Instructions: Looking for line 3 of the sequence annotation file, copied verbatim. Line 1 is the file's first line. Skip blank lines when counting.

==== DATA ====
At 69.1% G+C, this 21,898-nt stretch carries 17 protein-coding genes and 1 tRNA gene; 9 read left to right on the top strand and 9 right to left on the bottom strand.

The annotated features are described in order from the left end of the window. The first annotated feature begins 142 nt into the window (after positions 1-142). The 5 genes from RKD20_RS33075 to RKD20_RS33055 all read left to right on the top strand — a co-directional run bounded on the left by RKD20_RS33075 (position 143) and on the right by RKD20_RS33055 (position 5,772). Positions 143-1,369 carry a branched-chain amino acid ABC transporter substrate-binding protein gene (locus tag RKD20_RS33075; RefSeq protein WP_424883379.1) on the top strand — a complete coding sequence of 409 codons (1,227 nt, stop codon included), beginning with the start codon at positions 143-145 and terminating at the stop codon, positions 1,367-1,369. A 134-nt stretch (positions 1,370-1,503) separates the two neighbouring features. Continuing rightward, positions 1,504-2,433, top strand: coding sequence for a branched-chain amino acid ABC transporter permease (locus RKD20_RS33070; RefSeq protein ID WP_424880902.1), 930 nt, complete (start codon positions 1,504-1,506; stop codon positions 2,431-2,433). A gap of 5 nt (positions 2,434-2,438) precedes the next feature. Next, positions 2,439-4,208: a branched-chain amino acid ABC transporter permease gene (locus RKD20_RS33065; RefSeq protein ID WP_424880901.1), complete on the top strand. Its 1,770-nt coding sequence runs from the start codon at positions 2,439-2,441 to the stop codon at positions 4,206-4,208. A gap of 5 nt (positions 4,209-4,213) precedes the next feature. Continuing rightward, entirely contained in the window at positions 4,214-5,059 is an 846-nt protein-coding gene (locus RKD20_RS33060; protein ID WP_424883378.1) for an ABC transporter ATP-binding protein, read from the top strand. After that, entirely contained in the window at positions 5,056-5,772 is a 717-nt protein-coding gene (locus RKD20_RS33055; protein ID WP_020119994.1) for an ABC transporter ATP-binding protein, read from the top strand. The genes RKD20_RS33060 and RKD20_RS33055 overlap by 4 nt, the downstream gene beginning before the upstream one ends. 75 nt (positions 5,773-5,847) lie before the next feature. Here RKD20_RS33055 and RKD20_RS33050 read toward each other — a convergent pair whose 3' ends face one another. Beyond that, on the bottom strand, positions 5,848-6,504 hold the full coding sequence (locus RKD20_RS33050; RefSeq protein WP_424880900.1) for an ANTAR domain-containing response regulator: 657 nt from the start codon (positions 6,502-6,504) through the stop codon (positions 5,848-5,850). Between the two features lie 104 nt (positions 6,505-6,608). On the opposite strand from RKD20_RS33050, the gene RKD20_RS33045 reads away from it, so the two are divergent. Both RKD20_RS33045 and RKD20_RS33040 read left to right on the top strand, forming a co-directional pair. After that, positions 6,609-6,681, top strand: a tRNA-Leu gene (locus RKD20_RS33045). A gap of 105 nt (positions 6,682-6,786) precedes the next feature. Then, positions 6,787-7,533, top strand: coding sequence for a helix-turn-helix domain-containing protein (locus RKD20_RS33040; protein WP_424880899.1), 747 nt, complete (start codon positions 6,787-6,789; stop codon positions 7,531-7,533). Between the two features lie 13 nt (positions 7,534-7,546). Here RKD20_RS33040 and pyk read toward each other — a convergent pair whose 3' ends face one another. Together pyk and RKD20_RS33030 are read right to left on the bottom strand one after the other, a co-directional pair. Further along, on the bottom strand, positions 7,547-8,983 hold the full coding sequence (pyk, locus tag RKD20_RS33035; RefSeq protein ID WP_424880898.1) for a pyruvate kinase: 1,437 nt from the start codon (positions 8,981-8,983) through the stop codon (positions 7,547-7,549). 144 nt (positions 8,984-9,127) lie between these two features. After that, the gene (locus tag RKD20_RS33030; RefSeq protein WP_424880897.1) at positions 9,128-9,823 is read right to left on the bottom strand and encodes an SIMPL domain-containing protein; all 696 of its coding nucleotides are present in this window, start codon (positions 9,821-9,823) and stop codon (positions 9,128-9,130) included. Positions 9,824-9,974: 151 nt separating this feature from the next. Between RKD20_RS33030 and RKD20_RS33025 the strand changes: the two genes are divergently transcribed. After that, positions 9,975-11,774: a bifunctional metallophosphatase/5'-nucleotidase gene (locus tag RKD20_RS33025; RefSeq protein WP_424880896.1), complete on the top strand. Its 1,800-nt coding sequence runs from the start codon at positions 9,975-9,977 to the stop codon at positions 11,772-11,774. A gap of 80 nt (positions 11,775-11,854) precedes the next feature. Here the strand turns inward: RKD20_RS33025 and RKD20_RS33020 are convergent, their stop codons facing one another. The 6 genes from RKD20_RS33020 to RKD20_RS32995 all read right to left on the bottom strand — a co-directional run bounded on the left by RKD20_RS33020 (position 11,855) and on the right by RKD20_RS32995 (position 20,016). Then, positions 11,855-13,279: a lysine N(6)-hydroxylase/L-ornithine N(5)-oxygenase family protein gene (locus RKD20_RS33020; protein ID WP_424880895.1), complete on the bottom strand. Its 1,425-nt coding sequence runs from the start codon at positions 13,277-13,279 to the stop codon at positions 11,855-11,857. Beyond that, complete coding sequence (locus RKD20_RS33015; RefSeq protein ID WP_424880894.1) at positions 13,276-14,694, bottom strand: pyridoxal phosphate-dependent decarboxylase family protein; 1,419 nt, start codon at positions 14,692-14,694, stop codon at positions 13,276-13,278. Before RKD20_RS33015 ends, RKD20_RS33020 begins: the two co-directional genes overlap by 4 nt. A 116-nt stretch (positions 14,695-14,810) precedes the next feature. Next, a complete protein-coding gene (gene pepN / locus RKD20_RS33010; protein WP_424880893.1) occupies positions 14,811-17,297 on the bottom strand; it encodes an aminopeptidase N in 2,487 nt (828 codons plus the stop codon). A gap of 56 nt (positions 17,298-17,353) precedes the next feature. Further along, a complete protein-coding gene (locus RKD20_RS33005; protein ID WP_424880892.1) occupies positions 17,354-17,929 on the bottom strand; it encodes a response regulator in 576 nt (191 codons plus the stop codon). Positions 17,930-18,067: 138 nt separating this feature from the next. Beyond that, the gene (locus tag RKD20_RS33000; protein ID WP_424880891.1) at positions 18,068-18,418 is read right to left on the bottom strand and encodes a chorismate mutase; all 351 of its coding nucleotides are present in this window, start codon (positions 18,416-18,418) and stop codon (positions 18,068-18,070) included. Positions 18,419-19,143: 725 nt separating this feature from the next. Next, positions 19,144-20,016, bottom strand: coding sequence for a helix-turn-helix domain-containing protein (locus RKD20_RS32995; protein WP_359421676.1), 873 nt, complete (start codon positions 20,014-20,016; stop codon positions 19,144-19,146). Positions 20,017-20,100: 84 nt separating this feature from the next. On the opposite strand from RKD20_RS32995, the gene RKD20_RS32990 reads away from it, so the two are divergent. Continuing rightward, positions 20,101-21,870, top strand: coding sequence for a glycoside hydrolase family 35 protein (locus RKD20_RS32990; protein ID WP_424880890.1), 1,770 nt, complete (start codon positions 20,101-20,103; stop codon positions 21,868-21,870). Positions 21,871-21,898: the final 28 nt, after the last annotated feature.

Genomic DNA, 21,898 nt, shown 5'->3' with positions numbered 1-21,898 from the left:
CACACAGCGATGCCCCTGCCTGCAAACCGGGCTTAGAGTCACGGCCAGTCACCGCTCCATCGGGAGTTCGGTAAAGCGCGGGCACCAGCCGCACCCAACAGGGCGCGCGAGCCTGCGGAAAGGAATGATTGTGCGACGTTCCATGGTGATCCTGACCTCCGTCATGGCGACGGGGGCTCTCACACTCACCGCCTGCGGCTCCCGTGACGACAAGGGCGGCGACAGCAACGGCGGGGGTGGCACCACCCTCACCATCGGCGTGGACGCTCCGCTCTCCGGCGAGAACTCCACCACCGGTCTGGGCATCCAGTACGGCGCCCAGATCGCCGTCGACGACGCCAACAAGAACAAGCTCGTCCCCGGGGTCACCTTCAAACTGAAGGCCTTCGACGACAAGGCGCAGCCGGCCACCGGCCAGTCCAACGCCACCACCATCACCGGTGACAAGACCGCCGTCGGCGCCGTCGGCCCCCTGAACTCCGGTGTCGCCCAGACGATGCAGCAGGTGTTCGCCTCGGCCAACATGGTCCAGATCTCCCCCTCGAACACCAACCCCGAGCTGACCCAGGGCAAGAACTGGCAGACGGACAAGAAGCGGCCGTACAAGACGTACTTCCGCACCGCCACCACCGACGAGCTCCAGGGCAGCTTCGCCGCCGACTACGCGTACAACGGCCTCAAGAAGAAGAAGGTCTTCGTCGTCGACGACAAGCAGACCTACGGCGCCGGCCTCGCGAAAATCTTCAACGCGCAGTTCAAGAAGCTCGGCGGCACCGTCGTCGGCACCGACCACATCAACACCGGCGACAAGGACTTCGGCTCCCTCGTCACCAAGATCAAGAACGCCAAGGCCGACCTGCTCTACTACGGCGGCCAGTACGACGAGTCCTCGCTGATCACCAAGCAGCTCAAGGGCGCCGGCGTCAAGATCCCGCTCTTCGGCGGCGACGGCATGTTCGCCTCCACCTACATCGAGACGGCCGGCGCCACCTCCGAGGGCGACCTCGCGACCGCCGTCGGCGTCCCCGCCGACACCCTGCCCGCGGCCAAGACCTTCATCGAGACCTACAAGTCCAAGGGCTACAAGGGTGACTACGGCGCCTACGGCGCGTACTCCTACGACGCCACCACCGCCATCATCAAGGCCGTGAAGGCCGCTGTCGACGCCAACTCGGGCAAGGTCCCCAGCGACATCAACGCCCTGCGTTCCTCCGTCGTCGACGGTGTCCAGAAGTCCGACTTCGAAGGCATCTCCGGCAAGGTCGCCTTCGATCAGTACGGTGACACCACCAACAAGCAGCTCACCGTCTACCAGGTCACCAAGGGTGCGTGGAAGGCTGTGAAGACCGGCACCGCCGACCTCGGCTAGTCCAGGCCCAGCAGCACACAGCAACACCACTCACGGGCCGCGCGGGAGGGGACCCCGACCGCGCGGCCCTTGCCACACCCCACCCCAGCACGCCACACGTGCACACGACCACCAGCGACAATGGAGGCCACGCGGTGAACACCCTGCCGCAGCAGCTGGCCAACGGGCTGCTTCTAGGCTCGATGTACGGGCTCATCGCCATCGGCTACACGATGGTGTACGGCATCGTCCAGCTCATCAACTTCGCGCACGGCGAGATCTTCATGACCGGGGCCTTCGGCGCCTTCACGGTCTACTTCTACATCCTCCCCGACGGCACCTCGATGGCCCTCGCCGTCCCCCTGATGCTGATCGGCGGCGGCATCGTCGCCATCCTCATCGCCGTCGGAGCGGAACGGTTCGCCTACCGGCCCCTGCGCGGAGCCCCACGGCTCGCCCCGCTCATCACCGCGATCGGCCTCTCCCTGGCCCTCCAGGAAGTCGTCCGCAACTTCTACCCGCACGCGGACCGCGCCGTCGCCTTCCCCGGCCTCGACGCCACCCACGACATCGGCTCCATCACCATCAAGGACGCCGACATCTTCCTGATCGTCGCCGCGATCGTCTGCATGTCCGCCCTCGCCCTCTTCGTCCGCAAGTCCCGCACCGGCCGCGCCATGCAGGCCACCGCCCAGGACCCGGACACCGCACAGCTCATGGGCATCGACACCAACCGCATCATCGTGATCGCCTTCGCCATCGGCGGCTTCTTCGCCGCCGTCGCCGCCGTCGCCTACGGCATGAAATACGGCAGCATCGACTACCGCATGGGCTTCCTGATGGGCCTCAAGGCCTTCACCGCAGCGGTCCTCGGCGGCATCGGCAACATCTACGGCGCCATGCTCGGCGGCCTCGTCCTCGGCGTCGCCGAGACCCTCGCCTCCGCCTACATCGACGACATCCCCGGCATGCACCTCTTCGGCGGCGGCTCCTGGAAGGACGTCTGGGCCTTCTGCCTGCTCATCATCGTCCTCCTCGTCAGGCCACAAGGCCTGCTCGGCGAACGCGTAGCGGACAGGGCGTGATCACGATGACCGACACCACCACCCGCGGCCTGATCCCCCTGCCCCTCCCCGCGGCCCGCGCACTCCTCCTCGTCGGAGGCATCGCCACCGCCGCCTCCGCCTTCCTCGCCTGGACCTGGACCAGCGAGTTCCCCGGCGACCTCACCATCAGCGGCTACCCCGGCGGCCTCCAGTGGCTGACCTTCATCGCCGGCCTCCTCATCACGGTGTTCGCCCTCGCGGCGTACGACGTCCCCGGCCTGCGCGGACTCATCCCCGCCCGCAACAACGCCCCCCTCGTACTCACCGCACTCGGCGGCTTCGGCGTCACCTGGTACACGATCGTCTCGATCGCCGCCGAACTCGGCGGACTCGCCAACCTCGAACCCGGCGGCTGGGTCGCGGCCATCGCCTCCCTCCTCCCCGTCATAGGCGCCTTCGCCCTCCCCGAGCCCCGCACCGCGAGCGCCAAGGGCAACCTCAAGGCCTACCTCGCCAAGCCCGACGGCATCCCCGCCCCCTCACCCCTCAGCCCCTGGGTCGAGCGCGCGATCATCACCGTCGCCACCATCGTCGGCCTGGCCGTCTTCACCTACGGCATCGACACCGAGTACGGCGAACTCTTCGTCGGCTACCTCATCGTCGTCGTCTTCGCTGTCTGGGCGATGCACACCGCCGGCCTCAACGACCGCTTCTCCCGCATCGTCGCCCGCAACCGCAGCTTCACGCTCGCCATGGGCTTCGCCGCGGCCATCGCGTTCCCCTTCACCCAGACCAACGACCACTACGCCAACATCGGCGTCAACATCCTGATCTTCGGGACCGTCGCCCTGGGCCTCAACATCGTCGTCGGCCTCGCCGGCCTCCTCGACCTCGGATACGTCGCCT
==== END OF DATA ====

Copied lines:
Genomic DNA, 21,898 nt, shown 5'->3' with positions numbered 1-21,898 from the left: